Australian Brush-Turkey

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Photographed after pursuit [3]

Another thanksgiving post, but this one about an Australian brush turkey (Alectura lathami)Despite their common name, brush turkeys aren’t closely related to New World turkeys and belong to the Megapodiidae, a family of birds distributed across Australasia. Megapode means “large foot,” and they are well known for their mound-building behavior, often wreaking havoc in suburban backyards by uprooting vegetation and creating quite a mess of strewn leaf litter. The male brush turkey is responsible for creating the mound, which can span over 4 meters wide and 1.5 meters tall. He hopes to impress wandering females to mate and lay eggs in his large fortress. During incubation the male will refine the structure to regulate heat in the nest, allocating leaf litter accordingly. Upon hatching the chicks will use their large legs and claws to break the egg shell and climb up the center of the mound. Megapodes are considered superprecocial, in that they can live independently and fly just hours after hatching . I took this shot a little over a year ago, just as the brush turkey fanned out its tail feathers for plucking and grooming.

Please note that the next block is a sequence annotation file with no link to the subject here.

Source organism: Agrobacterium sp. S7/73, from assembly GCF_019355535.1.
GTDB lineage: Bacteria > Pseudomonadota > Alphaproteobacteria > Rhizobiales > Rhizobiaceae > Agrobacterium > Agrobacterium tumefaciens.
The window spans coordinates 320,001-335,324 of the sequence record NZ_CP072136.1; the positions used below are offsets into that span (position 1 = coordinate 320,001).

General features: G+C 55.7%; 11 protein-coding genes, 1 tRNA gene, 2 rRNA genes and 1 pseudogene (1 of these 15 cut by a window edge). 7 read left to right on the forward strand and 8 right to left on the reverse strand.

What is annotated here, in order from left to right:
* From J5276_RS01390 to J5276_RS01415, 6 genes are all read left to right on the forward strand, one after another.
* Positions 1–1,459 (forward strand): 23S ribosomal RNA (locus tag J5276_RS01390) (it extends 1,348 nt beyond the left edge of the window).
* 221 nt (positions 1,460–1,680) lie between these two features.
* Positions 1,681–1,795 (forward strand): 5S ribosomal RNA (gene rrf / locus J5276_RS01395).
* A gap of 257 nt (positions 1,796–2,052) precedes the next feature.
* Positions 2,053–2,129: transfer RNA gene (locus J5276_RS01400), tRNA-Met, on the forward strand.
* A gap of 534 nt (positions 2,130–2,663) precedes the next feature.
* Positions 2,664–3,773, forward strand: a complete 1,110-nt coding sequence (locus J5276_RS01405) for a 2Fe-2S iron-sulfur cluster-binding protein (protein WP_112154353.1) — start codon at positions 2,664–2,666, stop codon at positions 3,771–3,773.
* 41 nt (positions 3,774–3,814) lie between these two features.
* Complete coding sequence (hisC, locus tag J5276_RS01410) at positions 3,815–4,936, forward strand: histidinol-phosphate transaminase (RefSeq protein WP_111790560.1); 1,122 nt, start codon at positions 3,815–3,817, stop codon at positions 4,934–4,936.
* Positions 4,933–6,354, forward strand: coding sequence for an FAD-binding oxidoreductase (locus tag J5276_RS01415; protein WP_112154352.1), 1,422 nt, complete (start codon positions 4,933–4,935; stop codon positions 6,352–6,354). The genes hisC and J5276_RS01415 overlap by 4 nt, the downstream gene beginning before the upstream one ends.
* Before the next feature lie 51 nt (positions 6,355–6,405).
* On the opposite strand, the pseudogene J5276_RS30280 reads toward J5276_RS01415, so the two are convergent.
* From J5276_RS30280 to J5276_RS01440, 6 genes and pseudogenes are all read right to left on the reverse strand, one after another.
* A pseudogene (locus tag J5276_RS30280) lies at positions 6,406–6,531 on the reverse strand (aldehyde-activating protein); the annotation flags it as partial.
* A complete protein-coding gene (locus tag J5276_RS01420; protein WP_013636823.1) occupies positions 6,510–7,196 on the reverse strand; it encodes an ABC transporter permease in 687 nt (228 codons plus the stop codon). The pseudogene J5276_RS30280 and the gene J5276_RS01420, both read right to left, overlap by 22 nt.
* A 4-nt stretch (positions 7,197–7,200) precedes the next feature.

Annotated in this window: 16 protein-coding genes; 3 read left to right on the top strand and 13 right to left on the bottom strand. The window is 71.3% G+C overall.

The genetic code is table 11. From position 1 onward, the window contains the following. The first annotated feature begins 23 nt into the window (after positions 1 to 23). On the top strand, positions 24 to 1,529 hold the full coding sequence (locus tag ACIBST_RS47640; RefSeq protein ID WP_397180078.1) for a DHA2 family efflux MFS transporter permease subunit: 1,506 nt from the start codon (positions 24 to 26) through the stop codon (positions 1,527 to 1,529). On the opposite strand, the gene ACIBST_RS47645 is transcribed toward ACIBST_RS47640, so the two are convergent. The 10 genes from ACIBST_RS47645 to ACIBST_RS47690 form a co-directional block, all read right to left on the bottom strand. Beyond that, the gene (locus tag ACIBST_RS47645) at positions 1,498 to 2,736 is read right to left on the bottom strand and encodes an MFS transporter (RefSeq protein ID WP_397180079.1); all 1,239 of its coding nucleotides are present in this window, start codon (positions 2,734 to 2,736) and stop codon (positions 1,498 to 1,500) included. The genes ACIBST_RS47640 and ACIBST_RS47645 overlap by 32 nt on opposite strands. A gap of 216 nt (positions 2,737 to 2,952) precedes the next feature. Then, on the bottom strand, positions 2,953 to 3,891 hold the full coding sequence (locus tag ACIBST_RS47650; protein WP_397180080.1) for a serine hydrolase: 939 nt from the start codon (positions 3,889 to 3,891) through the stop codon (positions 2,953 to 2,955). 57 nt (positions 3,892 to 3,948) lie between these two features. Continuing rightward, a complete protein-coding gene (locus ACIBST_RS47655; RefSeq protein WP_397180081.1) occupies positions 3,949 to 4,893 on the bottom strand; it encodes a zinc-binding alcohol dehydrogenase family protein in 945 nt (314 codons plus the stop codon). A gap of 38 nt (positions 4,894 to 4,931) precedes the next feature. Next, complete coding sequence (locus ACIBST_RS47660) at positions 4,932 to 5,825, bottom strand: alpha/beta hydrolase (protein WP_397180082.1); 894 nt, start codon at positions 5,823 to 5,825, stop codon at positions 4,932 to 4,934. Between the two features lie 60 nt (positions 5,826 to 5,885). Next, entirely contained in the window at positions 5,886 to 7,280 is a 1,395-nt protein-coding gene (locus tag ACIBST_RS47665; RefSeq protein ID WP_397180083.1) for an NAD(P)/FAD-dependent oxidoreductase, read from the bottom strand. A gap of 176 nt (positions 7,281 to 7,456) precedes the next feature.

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A sunlit Komodo dragon rests on a orange-footed scrubfowl (Megapodius reinwardt) mound on Rinca island; photographed in situ [1]

In the Northern Territory where I worked with the frillies, they are replaced by the closely related orange-footed scrubfowl (Megapodius reinwardt), a much smaller megapode. In my front yard I had two very diligent parents, building and upkeeping their massive mound at dawn every day. I’ll have to do some digging through my files to find the footage. Their distribution extends through New Guinea and the Lesser Sunda islands, so funnily enough I got to see more of them again on Komodo island.

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Photographed after slight disturbance [2]

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